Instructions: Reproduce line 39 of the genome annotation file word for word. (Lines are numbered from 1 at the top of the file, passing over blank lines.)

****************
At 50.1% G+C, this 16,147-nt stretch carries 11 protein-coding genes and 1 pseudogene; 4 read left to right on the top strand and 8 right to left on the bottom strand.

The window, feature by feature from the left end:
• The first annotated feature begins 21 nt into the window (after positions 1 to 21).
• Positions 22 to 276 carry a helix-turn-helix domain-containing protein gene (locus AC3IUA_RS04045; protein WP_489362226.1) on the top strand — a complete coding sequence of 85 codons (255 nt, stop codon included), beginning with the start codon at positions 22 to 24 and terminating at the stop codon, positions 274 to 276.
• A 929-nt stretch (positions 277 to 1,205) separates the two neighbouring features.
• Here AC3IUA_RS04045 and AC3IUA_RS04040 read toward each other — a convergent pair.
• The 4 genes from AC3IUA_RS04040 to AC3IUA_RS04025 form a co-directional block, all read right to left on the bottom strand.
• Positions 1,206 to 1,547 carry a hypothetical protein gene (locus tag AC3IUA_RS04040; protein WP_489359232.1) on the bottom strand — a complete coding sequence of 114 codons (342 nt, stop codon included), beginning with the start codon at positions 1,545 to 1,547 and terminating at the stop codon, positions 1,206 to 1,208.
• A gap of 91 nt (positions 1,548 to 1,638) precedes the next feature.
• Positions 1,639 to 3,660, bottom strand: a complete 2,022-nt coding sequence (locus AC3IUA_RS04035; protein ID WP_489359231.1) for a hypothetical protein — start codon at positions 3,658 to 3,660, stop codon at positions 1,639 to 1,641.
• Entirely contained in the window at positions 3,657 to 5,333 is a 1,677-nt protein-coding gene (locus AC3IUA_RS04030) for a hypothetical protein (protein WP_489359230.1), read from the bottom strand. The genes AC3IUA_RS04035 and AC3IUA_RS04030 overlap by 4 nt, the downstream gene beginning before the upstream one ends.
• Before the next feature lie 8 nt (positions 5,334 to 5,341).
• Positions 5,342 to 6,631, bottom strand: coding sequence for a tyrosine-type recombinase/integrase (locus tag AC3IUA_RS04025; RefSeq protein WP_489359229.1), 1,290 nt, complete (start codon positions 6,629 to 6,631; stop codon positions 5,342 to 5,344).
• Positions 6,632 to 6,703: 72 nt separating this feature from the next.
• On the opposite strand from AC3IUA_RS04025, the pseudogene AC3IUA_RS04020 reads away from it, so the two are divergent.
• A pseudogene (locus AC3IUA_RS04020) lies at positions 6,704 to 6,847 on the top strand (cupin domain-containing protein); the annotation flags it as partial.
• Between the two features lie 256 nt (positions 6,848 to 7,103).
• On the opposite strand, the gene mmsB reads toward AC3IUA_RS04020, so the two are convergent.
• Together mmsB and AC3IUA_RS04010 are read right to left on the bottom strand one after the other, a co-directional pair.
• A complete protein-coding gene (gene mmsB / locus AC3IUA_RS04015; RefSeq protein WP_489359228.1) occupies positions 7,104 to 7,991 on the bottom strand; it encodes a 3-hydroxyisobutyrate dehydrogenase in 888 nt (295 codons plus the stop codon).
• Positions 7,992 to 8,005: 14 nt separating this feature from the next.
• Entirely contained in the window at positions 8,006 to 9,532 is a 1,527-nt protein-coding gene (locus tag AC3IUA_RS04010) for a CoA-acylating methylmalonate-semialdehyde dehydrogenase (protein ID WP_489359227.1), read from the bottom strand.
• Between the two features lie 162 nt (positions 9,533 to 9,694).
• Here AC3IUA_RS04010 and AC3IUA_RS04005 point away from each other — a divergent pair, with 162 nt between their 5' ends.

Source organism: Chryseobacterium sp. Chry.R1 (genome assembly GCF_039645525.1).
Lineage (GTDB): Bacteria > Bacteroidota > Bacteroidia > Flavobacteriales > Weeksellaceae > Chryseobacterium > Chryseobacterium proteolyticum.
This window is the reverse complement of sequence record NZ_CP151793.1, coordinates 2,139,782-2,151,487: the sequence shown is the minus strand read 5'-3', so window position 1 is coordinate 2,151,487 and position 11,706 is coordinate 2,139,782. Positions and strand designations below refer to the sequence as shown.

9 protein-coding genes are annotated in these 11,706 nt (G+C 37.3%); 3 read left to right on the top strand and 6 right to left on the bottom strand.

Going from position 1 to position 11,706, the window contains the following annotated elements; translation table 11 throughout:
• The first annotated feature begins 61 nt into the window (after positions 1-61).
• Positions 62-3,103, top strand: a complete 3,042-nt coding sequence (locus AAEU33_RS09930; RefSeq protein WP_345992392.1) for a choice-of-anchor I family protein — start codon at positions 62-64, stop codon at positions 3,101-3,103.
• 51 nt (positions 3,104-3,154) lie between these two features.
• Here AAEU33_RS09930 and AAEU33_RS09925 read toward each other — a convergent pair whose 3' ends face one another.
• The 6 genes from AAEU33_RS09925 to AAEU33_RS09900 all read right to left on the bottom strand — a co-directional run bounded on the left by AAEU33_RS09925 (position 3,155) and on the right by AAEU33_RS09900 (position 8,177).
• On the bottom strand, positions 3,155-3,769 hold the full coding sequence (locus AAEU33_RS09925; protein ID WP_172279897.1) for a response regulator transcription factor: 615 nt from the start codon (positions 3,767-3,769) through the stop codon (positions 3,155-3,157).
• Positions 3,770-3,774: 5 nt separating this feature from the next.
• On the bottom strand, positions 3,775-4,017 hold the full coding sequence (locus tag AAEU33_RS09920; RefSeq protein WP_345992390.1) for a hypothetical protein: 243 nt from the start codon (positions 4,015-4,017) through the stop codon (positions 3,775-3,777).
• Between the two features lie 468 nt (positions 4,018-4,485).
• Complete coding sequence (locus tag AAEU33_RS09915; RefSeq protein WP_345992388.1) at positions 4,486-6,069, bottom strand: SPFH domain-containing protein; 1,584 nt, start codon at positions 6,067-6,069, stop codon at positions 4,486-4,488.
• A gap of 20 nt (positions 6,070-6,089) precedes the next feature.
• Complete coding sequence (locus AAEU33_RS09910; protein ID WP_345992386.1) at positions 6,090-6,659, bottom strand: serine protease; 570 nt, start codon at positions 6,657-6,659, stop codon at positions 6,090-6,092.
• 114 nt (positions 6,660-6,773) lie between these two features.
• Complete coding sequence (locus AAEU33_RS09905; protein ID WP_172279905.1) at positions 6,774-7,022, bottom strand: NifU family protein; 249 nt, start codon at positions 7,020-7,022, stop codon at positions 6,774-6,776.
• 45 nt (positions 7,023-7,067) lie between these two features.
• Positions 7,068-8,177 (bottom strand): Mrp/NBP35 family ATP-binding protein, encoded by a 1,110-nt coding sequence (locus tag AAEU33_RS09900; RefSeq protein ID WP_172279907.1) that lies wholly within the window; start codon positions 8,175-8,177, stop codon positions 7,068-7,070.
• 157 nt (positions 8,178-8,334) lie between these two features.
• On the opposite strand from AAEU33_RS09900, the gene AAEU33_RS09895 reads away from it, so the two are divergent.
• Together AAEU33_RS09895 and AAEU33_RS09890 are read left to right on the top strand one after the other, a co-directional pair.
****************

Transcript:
• Complete coding sequence (locus tag AAEU33_RS09915; RefSeq protein WP_345992388.1) at positions 4,486-6,069, bottom strand: SPFH domain-containing protein; 1,584 nt, start codon at positions 6,067-6,069, stop codon at positions 4,486-4,488.